movie fans, of course we love the Oscars….the best of the best
competing for the ultimate prize in various categories. For film
fans, it’s our Super Bowl, our World Series, our Daytona 500.
at the same time, how often have we watched the ceremony, having only
seen one or two of the films with the most nominations, simply
because the average filmgoer doesn’t spend most of their spare time
in an art-house? There are a lot of factors which make a great film,
not just those related to the handful of awards given out on Oscar
night. What about a movie with awesome stunt work, or an animated
film featuring an actor whose voice performance rivals anything
they’ve done onscreen?
the annual Academy Awards ceremony is already long enough, but it
still isn’t a comprehensive show giving accolades to everyone who
deserves them. I, for one, would be willing to sit through an extra
hour of the telecast if the following categories were added:
Best Un-billed Performance
unexpected appearance by a big-name actor is usually a gimmick, but
sometimes it's a vital part of the story, like Joe Pesci in JFK,
or Gary Oldman in Hannibal. Actors appearing un-billed in movies
is now commonplace, so why not reward such false humility with a
trophy? Who wouldn’t have awarded this all-elusive award
to Bill Murray for his appearance in Zombieland (especially
since the Academy seems reluctant to give him one for anything else)?
Best Stunt Work
you think about it, it’s amazing (and obscene) that this is already
not already a legitimate category. Think of the all the classic films
with iconic action sequences ...the car chase in The French
Connection, the motorcycle jump in The Great Escape, the opening
foot chase in Casino Royale, the fight choreography in Enter
the Dragon. Do you know how many Oscars these stunt coordinators have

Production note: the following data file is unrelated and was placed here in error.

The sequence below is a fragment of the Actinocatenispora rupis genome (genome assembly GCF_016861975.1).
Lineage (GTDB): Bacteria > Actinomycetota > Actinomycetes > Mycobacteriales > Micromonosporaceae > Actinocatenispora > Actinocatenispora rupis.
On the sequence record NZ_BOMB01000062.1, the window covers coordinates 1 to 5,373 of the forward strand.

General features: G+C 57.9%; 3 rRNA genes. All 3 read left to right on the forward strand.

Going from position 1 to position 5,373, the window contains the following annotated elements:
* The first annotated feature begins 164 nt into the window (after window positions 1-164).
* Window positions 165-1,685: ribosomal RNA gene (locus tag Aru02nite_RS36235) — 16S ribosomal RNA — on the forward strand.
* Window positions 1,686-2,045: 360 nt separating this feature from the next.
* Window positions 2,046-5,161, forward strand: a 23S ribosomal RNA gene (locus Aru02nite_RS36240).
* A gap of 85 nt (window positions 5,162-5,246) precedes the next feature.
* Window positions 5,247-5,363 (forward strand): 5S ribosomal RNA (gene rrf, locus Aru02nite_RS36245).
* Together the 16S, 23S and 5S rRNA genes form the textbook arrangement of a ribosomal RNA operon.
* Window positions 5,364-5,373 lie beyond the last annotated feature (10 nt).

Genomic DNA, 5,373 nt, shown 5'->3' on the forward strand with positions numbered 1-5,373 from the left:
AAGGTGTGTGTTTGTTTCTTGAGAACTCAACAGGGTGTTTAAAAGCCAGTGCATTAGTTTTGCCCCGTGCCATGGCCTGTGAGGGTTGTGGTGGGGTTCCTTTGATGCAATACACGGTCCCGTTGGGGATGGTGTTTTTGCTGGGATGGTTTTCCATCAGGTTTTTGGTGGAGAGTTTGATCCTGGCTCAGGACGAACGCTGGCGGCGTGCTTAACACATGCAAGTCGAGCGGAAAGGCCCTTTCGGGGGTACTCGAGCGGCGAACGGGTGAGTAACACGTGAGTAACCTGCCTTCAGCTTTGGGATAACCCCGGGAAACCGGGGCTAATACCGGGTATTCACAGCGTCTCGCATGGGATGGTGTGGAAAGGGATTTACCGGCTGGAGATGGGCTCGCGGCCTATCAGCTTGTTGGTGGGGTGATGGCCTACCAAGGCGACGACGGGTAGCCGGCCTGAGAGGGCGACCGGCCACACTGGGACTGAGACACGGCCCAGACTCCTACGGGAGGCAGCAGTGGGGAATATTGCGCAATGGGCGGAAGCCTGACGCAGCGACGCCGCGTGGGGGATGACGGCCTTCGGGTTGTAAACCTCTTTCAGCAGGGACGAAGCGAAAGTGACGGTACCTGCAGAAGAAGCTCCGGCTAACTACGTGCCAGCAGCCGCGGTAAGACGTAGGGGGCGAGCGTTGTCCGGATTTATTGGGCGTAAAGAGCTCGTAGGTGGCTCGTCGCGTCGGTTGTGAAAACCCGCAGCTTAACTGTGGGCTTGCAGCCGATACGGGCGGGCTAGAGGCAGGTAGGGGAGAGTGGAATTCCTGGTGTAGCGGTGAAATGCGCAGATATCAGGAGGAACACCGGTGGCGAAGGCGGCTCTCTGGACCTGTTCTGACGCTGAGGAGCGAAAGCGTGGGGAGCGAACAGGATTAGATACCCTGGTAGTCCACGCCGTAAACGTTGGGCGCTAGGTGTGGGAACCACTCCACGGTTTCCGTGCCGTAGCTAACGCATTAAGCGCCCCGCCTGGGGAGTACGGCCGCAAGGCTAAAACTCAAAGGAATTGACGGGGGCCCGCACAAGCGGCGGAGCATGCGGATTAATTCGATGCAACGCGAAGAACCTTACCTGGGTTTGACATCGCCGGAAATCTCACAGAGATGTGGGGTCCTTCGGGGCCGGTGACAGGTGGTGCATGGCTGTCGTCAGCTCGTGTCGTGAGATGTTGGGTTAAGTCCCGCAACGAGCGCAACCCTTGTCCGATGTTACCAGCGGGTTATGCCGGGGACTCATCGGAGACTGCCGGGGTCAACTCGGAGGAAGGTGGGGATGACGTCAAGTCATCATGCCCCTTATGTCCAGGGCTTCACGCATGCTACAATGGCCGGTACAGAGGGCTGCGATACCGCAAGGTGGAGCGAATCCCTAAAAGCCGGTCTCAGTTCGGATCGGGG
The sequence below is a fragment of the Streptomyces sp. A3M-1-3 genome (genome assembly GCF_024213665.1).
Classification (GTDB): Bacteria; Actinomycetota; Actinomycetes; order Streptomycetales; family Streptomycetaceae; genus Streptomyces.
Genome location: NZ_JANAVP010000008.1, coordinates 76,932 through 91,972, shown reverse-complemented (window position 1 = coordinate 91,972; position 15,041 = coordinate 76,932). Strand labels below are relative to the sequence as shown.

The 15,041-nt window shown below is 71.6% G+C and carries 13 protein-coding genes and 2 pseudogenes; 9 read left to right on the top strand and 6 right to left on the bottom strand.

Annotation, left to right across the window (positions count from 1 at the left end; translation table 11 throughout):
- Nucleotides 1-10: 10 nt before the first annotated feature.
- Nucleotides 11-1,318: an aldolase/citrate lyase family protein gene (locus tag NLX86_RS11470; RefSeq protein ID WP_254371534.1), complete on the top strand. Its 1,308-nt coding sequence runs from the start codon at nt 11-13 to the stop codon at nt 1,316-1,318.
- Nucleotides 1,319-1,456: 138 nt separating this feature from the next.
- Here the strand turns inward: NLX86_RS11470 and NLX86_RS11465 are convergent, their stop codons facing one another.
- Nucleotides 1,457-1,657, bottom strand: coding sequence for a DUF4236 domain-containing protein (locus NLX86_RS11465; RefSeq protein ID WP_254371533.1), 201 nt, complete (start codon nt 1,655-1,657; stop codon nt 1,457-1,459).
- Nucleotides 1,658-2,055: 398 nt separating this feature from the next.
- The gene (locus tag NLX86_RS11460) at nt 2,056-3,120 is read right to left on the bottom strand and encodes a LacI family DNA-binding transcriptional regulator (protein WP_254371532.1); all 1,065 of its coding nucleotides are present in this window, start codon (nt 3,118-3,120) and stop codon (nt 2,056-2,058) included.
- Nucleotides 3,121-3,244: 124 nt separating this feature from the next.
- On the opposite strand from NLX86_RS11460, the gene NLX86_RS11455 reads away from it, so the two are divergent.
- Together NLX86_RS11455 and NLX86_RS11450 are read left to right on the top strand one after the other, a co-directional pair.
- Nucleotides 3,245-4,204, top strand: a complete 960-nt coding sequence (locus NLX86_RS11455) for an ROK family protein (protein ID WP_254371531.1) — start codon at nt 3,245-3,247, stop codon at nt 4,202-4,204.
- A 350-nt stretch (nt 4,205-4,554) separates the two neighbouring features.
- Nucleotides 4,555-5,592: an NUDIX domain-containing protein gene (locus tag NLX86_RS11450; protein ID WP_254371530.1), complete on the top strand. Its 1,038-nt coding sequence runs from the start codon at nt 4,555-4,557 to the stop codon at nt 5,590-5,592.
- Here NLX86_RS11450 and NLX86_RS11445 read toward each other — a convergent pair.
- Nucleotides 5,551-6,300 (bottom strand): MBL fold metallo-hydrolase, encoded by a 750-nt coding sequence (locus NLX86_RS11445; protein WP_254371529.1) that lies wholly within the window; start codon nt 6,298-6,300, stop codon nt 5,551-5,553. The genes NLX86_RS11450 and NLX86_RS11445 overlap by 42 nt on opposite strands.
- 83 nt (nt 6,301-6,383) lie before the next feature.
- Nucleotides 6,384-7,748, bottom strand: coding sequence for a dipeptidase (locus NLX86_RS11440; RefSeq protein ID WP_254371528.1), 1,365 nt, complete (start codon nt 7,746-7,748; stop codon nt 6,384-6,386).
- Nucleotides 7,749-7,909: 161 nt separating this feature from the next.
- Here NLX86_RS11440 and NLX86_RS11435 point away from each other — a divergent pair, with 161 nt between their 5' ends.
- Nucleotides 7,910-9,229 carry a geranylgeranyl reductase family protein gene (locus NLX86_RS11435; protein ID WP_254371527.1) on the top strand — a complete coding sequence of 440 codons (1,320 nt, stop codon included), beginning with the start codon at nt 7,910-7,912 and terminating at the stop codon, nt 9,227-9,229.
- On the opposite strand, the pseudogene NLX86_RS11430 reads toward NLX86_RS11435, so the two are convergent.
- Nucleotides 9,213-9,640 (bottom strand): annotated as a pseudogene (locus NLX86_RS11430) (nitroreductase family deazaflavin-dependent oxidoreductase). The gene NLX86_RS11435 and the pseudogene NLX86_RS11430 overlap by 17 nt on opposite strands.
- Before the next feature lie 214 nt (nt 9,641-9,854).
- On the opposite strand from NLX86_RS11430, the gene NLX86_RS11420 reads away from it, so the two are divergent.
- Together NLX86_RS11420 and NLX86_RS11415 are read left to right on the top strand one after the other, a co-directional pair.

received? None, which is a travesty because, in certain
genres the ability to pull off such scenes is every bit as important
as make-up or costume design.
Best Use of a Classic Song
lots of songs are written specifically for a film (usually Oscar
bait), but just as often, filmmakers like to dip into the past for
one which best fits the tone of a scene. Quentin Tarantino and Martin
Scorsese do this all the time, and sometimes an old classic tune does
more to enhance a movie than anything a current songwriter can dish
up. Think of “Layla” in Goodfellas or Dick Dale’s
“Miserlou” in Pulp Fiction. Finding the perfect old song is
just as vital for some films as hiring a currently popular poptart to
croak yet another power ballad.
Best Sequel or Remake
have been some truly great sequels and remakes, and they are
a huge part of what drives Hollywood as a business, but the
Academy seldom likes to even nominate them
for Best Picture. So why not create a category just for those movies?
God knows there would be enough of them eligible every year, and the
average movie fan who never tunes into the Oscar broadcast every year
might be more inclined to do so if their beloved Harry
Potters or Twilights or Die Hards were up
for at-least some kind
Best Motion Capture Performance
sign of the times. Gollum in Lord of the Rings, Kong in King
Kong, the bear in Ted and Caesar in Rise of the Planet
of the Apes are main characters of the films in which they
appear. Sure, they are special-effects, but they are also
performances, a true collaboration between an actor and the technical
wizards who bring the character to visual life. At this point in
time, is their anyone who can seriously argue that Andy
Serkis isn’t an amazing actor, even though we don’t see
his true face on the screen? He's the De Niro of motion-capture.
Best Gore Make-Up
the Oscar category of Best Make-Up has been reserved for movies where
a character has a physical deformity or is required to age. But
whether the Academy likes it or not (and history has shown it
doesn’t), some of the best make-up ever used in movies has been to
depict graphic violence. If the effects are physically applied to an
actor, it's make-up, and the genre should not matter. For
Christ's sake, Tom Savini has never been nominated for anything!
are the main things which plant butts in theater seats in the first
place. Coaxing moviegoers to part with their hard-earned cash is an
art unto itself, so why not reward the folks who cut these two-minute
epics together? In fact, this would be the one category in which
totally terrible movies could have a legitimate shot at Oscar gold.
It takes a real artist to convince people that a truly crappy film is
going to be great.
Best Voice Actor
there anyone out there who can argue that Robin Williams' work as the
genie in Aladdin wasn’t the primary reason that movie was
so cool? With the increasing number of traditional actors lending
their voices to animated characters in blockbuster films, it seems a
shame the Academy still doesn’t acknowledge their work, simply
because they don’t appear onscreen.